— Marketing

Untidy data is inefficient data – and that wastes money

Summary

Spring is in the air.

Yes, the turn of the seasons may lack the same significance as other annual events (EOFY or Christmas), but it’s a fantastic opportunity for marketers to revisit their customer data ahead of the impending end-of-year business rush, and any major summer campaigns or initiatives on the calendar.

So, what steps can you take to spring clean your organisation’s data?

1. Check for contact errors

 

First, run a search to check for duplicate contacts hiding in the CRM. Customers will likely find it spammy to receive marketing emails more than once. 

  • Key tip: Don’t delete contacts haphazardly. First check that duplicate entries aren’t updated versions of an old entry (as opposed to mere copies). Sales data such as purchase history can also be used to check for which contact entry is the most active.

Once duplicates have been removed, you can then move on to inactive contacts and junk emails. If a contact doesn’t engage with marketing materials, consider purging it from the list. An email verification campaign will help sift through entries and pinpoint fake details and customers who simply don’t want to be on your mailing list any longer. 

  • Key tip: A simple reactivation email campaign can be a powerful thing before beginning big marketing activity. By simply asking users to “update your details to learn about exciting new developments”, you get assurance that the database you’re left with is engaged, so you can better benchmark your results. 
You can throw away unengaged contacts, or try to re-engage them in future.

2. Ensure all your segments are still accurate

 

Segmentation is a powerful tool, enabling a marketer to directly pinpoint key demographics, personality traits, purchase histories and so on in order to maximise the effectiveness of campaigns.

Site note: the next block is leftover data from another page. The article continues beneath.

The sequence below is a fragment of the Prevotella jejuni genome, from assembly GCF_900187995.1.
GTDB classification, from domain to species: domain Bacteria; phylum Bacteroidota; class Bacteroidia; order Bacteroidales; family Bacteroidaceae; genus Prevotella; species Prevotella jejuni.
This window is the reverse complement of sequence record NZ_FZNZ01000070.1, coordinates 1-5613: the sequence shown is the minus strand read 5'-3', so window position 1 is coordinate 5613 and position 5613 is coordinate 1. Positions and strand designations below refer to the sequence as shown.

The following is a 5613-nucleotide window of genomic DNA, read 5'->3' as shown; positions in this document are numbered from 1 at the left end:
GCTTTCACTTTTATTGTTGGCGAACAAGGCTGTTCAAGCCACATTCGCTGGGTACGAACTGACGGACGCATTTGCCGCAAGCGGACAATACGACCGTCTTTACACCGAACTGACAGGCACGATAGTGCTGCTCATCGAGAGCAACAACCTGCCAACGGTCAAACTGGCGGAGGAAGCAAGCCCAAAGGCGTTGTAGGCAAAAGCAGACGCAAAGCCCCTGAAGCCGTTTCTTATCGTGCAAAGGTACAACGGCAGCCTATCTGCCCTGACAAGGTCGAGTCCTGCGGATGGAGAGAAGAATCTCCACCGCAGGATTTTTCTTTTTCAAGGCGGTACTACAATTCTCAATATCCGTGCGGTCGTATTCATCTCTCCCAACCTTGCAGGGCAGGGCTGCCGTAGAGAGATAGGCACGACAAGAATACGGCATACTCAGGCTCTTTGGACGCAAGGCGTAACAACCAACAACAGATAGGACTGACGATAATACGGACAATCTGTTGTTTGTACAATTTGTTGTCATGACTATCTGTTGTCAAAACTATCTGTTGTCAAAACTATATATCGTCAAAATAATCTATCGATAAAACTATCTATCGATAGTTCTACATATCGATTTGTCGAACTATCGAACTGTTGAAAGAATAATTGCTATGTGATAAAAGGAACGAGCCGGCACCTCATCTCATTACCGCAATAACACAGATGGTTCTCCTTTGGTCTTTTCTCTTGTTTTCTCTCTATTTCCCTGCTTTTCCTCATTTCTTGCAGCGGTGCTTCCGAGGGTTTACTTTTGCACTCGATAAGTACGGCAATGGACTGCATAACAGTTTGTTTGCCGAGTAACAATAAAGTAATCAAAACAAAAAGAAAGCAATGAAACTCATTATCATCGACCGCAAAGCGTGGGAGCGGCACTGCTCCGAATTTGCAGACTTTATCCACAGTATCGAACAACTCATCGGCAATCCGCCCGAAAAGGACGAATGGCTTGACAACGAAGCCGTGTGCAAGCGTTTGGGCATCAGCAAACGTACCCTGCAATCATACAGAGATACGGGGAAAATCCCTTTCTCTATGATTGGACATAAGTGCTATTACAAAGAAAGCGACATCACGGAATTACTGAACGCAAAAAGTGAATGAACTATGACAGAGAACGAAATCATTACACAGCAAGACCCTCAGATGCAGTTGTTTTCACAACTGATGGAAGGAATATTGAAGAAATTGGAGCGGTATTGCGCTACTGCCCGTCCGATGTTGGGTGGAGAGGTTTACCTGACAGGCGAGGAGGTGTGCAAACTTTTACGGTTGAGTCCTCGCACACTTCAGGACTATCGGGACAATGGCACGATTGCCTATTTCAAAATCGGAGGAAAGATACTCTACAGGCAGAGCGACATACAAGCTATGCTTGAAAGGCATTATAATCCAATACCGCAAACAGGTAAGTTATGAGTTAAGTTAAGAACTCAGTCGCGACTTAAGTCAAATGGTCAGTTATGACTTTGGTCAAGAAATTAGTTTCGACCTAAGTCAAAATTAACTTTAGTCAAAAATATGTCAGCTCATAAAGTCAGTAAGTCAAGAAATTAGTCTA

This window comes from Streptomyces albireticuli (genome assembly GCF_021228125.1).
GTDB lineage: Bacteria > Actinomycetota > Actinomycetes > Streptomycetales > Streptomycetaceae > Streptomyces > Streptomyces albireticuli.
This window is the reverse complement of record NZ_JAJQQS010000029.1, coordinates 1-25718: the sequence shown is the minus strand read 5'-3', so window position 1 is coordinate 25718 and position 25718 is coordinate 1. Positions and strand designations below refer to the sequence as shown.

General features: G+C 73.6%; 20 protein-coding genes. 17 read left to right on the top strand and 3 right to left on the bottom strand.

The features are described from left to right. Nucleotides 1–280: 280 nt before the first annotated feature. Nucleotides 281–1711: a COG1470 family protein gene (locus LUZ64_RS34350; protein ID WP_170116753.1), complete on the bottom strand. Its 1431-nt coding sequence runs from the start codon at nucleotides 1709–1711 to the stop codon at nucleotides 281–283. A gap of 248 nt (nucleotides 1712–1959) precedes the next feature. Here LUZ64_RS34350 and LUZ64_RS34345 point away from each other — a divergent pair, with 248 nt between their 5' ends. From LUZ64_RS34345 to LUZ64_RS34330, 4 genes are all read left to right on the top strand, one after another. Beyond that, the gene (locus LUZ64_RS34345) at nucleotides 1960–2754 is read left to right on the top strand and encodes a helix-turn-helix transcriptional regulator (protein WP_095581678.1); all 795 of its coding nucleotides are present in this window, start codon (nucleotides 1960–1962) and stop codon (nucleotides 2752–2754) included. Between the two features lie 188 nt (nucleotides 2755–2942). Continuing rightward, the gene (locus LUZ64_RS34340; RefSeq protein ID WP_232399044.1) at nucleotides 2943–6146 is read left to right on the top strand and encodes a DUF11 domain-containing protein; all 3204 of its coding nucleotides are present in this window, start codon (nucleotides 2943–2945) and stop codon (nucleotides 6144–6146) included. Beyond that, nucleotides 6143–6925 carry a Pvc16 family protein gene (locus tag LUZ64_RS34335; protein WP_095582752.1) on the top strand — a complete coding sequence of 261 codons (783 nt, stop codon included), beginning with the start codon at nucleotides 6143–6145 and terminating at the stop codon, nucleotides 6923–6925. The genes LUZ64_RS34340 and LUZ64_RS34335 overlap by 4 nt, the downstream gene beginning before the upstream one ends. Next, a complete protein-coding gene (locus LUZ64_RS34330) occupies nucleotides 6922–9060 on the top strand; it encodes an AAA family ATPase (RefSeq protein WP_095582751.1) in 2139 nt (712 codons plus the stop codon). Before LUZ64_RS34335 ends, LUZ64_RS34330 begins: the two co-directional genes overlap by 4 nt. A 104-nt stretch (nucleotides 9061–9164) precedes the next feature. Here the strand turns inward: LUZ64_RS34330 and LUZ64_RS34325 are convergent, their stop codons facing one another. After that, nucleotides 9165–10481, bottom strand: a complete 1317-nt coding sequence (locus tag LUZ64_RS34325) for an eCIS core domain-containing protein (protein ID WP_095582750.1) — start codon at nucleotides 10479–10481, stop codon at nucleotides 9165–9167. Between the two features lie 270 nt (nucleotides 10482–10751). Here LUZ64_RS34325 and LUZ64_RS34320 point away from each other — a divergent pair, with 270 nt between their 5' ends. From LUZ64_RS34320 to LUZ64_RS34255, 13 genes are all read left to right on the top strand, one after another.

But much like everything else in the data world, segments should not be a set-and-forget strategy. There must be a process in place to review all customer segmentation (and associated information, such as customer personas) on a regular basis to ensure that they remain up to date with the evolving business. Of course, now is the perfect time to review your segments.

  • Key tip: A data spring clean is also an opportunity to review marketing goals and ensure that all automation and data-based campaigning is aligned to the business objectives.

3. Tidy up your remaining information

 

By following the above steps, the only data left should be unique and relevant. However, that doesn’t mean the spring clean is over.

A lack of data uniformity can cause inefficiencies in the marketing process. Indeed, when data isn’t uniform, it becomes harder to use – if one contact is listed as being from “AKL” but another from “North Shore”, you can’t include them as easily in a mailer sent out to “Auckland” customers despite both contacts residing in the city.

Uniform data is more efficient to use.

Marketers would be wise to go through their remaining contact lists and check for uniformity. Dates, phone numbers, locations, postcodes – whatever data is applicable, it should exist within a set format so that it’s easier to automate and there’s less risk of forgetting key contacts because of something as simple as, say, a misspelled word.

4. Run a hygiene campaign

 

Thankfully, you do not necessarily have to go through this process alone.

Hygiene campaigns use email and/or social media to invite users to update their email preferences, check their contact details, add missing information, or get them to self-select a segment. While this process does not mean the other three steps we’ve discussed are unnecessary (for example, misspellings may still occur) it can save a considerable amount of time when used in conjunction with the other steps – and could be a fun way to have customers engage with their own data, for example by offering an incentive.

  • Key tip: It may not hurt to back up all contacts at this stage, given the time and effort that has now gone in to improving the quality of the database.

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